We are a “dual-school family.” Our daughter is in 6th grade at the local Orthodox Jewish day school while our son is in 3rd grade at a public school.

We often get asked how this came about. I enjoy replying that when deciding which child should learn Torah, we picked our daughter as a corrective step for generations of reduced access to Torah by girls. But that’s really just a line. As with most things in life, there’s a longer story behind this–and as with much of parenting, our intentions only played a minor role.

When we were first considering kindergarten options for our daughter, we chose the day school. We had seen the way that graduates from the day school can navigate rabbinic literature, converse in Hebrew, think critically about moral issues, and behave generally as mensches. We decided that this upbringing–which I think is a more appropriate word in this context than education–was worth the high financial cost.

Our daughter’s kindergarten application was accepted, she enrolled, and her experience there confirmed that we had made a solid decision. We’re not Orthodox, but this day school was our dream come true. Our daughter was growing, learning, exploring and all through kindergarten–and the years that followed–the school was appropriately fostering her mind and her soul. We planned to enroll our other children there as well.

But when the time came three years later and we submitted our son’s application for kindergarten, it was–to our complete shock–denied.

Of course our first question was “Why?” We were told simply that he wasn’t “ready for kindergarten” and that we should apply the following year. But what does that mean that he’s “not ready”? We were invited to talk to the admissions committee, and the conversation went like this:

“Is he too young?” “No, he’s a full month older than our minimum age cut-off.”

“Is he academically unready?” “No, he’s actually already reading at a first-grade level.”

“Is it his social skills?” “No, he seems to play very well with the other children.”

“Is it his emotional maturity?” “No, he seems perfectly happy, able to focus and handle transitions.”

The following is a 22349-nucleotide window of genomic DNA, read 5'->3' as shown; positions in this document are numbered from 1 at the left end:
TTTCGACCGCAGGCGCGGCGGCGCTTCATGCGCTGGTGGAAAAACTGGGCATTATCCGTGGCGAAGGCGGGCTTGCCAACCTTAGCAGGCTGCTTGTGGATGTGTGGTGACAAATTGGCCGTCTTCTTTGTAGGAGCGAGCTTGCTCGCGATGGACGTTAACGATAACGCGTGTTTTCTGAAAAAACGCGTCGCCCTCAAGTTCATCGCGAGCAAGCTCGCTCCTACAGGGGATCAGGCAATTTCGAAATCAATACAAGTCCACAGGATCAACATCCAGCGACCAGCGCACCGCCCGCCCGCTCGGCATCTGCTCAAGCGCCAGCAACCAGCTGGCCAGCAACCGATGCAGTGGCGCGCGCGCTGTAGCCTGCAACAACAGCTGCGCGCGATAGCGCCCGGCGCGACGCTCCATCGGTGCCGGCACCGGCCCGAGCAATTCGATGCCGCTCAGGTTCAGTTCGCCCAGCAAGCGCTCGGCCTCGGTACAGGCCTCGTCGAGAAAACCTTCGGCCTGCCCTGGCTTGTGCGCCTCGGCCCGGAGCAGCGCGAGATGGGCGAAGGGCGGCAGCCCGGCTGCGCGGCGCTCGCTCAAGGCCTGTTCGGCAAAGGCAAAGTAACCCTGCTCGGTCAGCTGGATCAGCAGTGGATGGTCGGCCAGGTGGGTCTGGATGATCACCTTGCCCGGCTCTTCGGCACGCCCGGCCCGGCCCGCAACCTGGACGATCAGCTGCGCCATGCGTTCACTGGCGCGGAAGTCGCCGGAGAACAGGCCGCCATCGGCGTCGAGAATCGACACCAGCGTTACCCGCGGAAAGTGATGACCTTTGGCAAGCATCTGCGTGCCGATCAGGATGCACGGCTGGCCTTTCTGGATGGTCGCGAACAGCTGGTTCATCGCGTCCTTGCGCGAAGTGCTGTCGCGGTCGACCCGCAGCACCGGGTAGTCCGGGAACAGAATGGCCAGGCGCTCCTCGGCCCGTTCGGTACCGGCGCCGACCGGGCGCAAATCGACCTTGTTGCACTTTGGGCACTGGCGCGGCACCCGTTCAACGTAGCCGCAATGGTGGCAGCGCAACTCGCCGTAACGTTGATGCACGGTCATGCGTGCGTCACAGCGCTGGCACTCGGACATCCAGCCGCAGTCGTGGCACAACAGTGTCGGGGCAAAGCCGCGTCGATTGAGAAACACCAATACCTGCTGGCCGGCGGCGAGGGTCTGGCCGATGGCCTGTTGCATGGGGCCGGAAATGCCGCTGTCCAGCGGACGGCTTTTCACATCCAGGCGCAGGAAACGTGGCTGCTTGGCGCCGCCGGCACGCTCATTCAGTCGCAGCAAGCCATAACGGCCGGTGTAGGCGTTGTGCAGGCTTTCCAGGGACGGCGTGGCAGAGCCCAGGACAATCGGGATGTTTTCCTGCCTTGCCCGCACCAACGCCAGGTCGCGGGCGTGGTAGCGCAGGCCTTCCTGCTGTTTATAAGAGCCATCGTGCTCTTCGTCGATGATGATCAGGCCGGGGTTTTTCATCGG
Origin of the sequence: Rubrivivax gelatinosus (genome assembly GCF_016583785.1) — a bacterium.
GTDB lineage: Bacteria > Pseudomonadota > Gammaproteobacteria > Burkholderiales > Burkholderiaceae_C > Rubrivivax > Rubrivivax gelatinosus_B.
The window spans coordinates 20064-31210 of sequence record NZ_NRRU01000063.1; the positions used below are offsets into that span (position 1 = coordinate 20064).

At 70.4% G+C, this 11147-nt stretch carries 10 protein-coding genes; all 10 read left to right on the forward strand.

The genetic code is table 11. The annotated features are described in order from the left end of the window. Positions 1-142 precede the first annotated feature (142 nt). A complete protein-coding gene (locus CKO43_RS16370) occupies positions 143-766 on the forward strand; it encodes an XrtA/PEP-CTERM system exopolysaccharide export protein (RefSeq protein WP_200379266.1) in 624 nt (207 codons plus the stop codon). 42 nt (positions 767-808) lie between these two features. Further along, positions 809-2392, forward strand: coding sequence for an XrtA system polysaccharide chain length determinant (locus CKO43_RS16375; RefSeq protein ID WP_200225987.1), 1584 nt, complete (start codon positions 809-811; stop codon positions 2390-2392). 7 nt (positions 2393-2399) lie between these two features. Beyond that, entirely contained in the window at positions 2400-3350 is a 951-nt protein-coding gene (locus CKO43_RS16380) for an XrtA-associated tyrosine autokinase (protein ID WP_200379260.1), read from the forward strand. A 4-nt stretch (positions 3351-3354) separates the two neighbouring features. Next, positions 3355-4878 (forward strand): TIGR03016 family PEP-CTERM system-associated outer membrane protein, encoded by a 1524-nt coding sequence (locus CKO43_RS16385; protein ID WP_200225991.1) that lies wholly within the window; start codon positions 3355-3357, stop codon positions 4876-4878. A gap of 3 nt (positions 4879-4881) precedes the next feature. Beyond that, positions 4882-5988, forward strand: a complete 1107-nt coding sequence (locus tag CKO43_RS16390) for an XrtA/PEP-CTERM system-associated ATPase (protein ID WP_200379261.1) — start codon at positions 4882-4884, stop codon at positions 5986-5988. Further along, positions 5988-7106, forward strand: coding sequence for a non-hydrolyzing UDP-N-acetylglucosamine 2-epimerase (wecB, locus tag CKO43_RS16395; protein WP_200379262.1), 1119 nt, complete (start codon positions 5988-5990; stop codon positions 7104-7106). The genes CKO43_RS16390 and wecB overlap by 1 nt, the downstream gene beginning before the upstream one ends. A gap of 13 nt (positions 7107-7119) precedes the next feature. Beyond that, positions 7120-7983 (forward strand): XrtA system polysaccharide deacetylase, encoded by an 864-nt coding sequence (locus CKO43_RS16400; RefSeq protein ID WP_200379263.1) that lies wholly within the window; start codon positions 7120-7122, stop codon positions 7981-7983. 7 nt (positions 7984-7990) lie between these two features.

“Is it his physical development?” “No, he’s actually pretty big and coordinated for an incoming kindergartner. Though I suppose his fine motor skills are a bit weak.”

“THEN SERIOUSLY, WHAT’S THE ISSUE? Is he really being rejected from kindergarten because he can’t cut out a damn paper circle?!?” “It’s not just one thing. We have years of experience with this and we can just tell that he is not ready for kindergarten. You just need to trust us that when you reapply next year, he will be ready and we’ll accept his application.”

My wife and I have different theories as to what the “true” reason for this rejection was. But this speculation doesn’t matter. All that matters is that they refused to reconsider their decision despite our pleas. No matter what arguments or questions we brought, their only response was a calm, polite nod and assurance that they knew better than we did what our son was capable of.

For us it was shocking. For our son, heartbreaking. He had been greatly looking forward to starting kindergarten at the day school. He had even convinced his big sister to teach him the morning kindergarten rituals so that he could sing along on the very first day of class. But once our appeals were turned down, we needed to be direct with him.

“The day school has decided that you cannot go to kindergarten in the fall. They think you’re not ready. We think they’re wrong but they won’t listen to us. So we’re going to find you another school.”

He collapsed onto the floor, sobbing.

We enrolled him in the public school. And, to his surprise as much as ours, he loved it and still loves it. At the time we were unsure of our decision. Maybe this was a mistake? Maybe he’s really not ready? But without going into detail, it has been made overwhelmingly clear over the past four years that he was, in fact, completely ready.

As astoundingly good luck would have it, his kindergarten year was also the pilot year for a new program in Berkeley called Edah. In short, Edah takes the logistical convenience of a full-service five-day-a-week afterschool child care and infuses it with rich Jewish content. Although Edah can’t deliver the same textual mastery of a formal classroom, it has provided significantly more in terms of Judaic knowledge, experience, and pride than any of the supplementary programs which were available when our daughter was entering kindergarten.

Kindergarten readiness is something of a loaded topic. Parents’ judgment can be clouded. Schools make mistakes. Hard age cut-offs ignore differences between children’s developmental rates.

I don’t know what the answer is. In fact I don’t think there really IS a satisfying answer to this dilemma. But in our story we have our “dream” Jewish day school making what in hindsight was an error in judgment, greatly altering the course of our children’s education from how we had intended, together with a fortuitous outcome.

And that is how we became an accidental “dual-school family.”

Originally published on May 26, 2016 by Kveller